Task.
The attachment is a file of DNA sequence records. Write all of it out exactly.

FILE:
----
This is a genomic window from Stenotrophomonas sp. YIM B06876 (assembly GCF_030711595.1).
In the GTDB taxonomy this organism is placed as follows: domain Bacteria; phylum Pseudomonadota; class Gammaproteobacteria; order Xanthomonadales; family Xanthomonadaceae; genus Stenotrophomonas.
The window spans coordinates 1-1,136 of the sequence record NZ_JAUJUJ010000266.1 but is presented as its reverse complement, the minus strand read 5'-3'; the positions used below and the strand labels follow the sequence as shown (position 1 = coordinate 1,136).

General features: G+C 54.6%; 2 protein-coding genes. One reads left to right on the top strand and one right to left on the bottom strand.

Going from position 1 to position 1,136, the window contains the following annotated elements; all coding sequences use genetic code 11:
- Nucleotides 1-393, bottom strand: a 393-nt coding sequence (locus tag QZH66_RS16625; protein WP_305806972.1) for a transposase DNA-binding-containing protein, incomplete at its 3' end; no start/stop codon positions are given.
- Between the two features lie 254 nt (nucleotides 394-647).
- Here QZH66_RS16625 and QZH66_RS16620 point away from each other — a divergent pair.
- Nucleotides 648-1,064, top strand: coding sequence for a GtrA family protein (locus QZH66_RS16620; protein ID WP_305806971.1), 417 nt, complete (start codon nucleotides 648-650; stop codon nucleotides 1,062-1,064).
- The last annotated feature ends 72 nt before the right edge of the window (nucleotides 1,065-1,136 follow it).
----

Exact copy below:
This is a genomic window from Stenotrophomonas sp. YIM B06876 (assembly GCF_030711595.1).
In the GTDB taxonomy this organism is placed as follows: domain Bacteria; phylum Pseudomonadota; class Gammaproteobacteria; order Xanthomonadales; family Xanthomonadaceae; genus Stenotrophomonas.
The window spans coordinates 1-1,136 of the sequence record NZ_JAUJUJ010000266.1 but is presented as its reverse complement, the minus strand read 5'-3'; the positions used below and the strand labels follow the sequence as shown (position 1 = coordinate 1,136).

General features: G+C 54.6%; 2 protein-coding genes. One reads left to right on the top strand and one right to left on the bottom strand.

Going from position 1 to position 1,136, the window contains the following annotated elements; all coding sequences use genetic code 11:
- Nucleotides 1-393, bottom strand: a 393-nt coding sequence (locus tag QZH66_RS16625; protein WP_305806972.1) for a transposase DNA-binding-containing protein, incomplete at its 3' end; no start/stop codon positions are given.
- Between the two features lie 254 nt (nucleotides 394-647).
- Here QZH66_RS16625 and QZH66_RS16620 point away from each other — a divergent pair.
- Nucleotides 648-1,064, top strand: coding sequence for a GtrA family protein (locus QZH66_RS16620; protein ID WP_305806971.1), 417 nt, complete (start codon nucleotides 648-650; stop codon nucleotides 1,062-1,064).
- The last annotated feature ends 72 nt before the right edge of the window (nucleotides 1,065-1,136 follow it).